In this new series of short, sharp reviews I’m going to take a look at the horror movies that present Britain in a dark and disturbing way. These are the films that have no desire to show you my ‘green and pleasant land’, they just want to spray it red.
Danny Boyle’s visually stunning masterpiece from 2002 is packed with iconic and memorable imagery that will be very familiar to anyone who has visited or lives in the UK. From the deserted streets of central London to the long motorways that connect the south of England to the north, you are taken on a depressing and danger filled journey where every location looks and feels threatening.
The first half of 28 Days Later features some of the most effective horror I have seen in recent years … The characters feel real, flawed, confused, and are just surviving from one moment to the next with no grand plans or truly effective weaponry. England doesn’t have any local ‘gun stores’ for our protagonists to plunder meaning every encounter with the victims of the rage virus is an intense and terrifying experience. This is a ‘zombie’ movie where characters have to RUN from danger at all times, fighting would only lead to death, or infection.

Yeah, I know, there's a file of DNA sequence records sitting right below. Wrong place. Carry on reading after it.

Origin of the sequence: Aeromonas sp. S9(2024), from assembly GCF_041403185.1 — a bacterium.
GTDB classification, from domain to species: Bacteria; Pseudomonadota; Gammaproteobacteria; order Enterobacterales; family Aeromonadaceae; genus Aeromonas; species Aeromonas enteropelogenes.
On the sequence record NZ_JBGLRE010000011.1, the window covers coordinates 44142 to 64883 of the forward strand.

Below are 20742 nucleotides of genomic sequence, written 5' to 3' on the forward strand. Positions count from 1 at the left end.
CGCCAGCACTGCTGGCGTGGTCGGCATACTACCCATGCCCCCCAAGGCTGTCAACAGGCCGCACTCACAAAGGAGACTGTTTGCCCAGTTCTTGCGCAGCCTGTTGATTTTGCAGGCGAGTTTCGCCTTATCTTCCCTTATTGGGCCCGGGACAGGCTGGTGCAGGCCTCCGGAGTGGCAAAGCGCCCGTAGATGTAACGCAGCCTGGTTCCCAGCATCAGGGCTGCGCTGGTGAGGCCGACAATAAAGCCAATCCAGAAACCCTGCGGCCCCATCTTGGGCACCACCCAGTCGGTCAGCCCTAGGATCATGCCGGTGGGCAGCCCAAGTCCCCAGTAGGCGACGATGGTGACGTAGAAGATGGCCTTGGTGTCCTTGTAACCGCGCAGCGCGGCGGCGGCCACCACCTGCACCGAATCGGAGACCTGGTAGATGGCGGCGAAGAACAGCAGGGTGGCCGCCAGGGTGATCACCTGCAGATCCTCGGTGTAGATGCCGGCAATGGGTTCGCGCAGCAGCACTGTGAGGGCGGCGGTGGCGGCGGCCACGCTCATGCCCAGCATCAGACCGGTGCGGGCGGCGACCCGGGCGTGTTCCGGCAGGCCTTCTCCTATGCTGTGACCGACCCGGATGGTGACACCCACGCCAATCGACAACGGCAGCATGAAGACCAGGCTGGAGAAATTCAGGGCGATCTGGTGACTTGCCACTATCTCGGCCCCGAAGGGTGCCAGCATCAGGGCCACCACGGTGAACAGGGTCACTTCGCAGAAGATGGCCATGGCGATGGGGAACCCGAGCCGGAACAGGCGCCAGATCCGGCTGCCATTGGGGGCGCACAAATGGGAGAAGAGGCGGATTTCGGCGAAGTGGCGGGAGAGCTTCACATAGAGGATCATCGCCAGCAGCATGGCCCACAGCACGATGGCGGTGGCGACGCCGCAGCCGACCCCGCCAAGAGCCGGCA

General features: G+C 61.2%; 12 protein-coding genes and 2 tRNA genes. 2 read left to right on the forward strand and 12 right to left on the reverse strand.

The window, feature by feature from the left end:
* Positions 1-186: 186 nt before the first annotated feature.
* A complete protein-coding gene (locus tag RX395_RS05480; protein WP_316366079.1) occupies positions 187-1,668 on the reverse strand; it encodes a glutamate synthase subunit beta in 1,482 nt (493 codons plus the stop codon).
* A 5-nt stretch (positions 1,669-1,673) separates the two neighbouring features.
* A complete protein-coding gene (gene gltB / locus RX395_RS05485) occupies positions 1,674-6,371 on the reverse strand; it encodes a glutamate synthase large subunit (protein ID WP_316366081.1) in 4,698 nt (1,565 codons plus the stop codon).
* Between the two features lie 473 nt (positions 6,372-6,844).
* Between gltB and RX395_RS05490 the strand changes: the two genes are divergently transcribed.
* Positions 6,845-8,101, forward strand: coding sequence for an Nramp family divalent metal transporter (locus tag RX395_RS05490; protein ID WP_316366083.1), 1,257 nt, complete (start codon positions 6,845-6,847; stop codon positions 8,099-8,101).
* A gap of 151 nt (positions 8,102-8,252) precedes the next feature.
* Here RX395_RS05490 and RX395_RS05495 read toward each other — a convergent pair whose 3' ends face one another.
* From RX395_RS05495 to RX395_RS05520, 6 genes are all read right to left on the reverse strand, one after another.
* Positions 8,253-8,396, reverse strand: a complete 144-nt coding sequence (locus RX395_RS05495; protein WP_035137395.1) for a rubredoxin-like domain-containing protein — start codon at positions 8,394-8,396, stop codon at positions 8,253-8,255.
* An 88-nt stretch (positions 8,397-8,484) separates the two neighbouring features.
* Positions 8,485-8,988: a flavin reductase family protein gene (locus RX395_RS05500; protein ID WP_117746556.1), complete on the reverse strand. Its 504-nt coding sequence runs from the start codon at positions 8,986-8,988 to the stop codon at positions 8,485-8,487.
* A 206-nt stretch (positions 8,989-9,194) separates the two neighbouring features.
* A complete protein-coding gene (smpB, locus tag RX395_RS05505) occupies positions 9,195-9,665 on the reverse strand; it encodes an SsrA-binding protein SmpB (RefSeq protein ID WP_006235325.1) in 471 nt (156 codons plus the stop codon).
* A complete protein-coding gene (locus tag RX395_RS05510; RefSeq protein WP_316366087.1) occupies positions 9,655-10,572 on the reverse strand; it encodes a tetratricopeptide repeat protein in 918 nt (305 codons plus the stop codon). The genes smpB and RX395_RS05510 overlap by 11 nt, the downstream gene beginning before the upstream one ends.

The second half of the movie I’m less keen on. The arrival of Christopher Eccleston and his gang of merry ‘rape troops’ felt predictable and halted what was becoming a fascinating journey to watch unfold. I can believe that civilised human behaviour would swiftly deteriorate in a situation like that, but highly trained soldiers becoming psychotic and keen on sexual slavery after just four weeks? … Bit much.
Ultimately the good FAR outweighs the not-so-good and the end result is a brilliant British horror movie. Probably one of the finest ever made.
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